In an ecosystem, phytoplankton are _____.
An earthworm that feeds on the remains of plants and animals is acting as a _____.
When a human eats a steak, the human is acting as a _____.
A cow eating grass is an example of a _____.
A human who just ate a hamburger is eaten by a shark while swimming. The shark is acting as a _____.
The term used to describe a harmless organism resembling a harmful one is _____.
species whose absence would cause major disruption in a community
a surface exposed by a retreating glacier
Which of these is a starting point for primary succession?
the island’s size and distance from the mainland
According to MacArthur and Wilson’s hypothesis of island biogeography, species immigration and extinction rates on a particular island correlate to _____.
Biosphere, ecosystem, community, population, organism
Name the five levels of organization in order
all species living in the same place
an assemblage of populations of various species living close enough for potential interaction
ecologists call relationships between species in a community
occurs when species compete for a resource that limits their growth or survival (-,-)
local elimination of a particular species that results from strong competition
competitive exclusion principle
states that two species competing for the same limiting resources cannot coexist in the same place
the specific set of biotic and abiotic resources used by an individual (ecological role)
resource partitioning (example is two lizards, one prefers sunny places, the other prefers shady spots)
_____ _______ reduces the impacts of competition through differences in organisms ecological niches
the niche that is POTENTIALLY occupied by a species
the niche that is ACTUALLY occupied by a species
range of physical and chemical conditions needed for survival. The total space & time that a species could occupy if there were no other species to interact with. Limits are abiotic.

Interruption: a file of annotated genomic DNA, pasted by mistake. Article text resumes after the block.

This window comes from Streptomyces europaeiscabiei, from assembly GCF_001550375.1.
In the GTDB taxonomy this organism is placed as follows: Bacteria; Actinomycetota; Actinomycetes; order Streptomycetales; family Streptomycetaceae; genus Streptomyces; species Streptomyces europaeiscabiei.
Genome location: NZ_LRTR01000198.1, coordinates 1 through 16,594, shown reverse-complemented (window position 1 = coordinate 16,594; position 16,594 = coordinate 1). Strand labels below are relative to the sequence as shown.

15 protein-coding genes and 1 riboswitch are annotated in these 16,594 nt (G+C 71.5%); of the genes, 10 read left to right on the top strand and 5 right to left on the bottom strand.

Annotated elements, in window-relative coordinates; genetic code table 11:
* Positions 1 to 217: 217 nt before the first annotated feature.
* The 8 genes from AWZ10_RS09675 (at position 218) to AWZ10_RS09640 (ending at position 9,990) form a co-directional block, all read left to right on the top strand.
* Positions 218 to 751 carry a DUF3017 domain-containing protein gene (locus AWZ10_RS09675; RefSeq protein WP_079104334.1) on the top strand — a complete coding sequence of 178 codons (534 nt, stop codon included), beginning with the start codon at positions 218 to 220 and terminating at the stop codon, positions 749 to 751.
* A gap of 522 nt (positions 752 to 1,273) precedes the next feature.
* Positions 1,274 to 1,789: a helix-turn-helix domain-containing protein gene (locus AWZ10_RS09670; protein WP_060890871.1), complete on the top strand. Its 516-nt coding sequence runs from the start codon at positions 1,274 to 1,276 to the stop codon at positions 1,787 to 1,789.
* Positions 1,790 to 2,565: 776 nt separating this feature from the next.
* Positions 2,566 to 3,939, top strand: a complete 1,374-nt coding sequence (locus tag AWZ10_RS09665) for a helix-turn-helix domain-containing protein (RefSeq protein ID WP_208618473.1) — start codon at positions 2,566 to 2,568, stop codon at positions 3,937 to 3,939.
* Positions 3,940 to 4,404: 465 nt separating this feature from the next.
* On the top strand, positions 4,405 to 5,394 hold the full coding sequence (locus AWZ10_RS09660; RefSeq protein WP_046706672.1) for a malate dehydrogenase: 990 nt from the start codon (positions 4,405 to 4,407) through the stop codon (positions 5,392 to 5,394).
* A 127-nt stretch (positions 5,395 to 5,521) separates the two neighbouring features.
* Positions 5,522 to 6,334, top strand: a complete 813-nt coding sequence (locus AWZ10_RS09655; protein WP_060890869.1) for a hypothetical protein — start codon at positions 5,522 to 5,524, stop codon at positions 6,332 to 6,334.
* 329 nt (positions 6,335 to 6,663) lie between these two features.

range of space & time that a species occupies based on limitations of interactions with other species. Limits are biotic interactions
(+/− interaction) refers to an interaction in which one species, the predator, kills and eats the other, the prey
or camouflage, makes prey difficult to spot (type of coloration)
Animals with effective chemical defenses often exhibit (type of coloration)
batesian mimicry (see slide 26)
an edible or harmless species mimics an unedible or harmful model (type of mimicry)
two or more unedible species resemble each other (type of mimicry)
Herbivory (see slide 30)
(+/− interaction) refers to an interaction in which an herbivore eats parts of a plant or alga
a relationship where two or more species live in direct and intimate contact with one another
(+/− interaction), one organism, the parasite, derives nourishment from another organism, its host, which is harmed in the process
Parasites that live within the body of their host are called
Parasites that live on the external surface of a host are
(+/+ interaction), is an interspecific interaction that benefits both species
(+/0 interaction), one species benefits and the other is neither harmed nor helped
(+/+ or 0/+) is an interaction in which one species has positive effects on another species without direct and intimate contact (broad effect)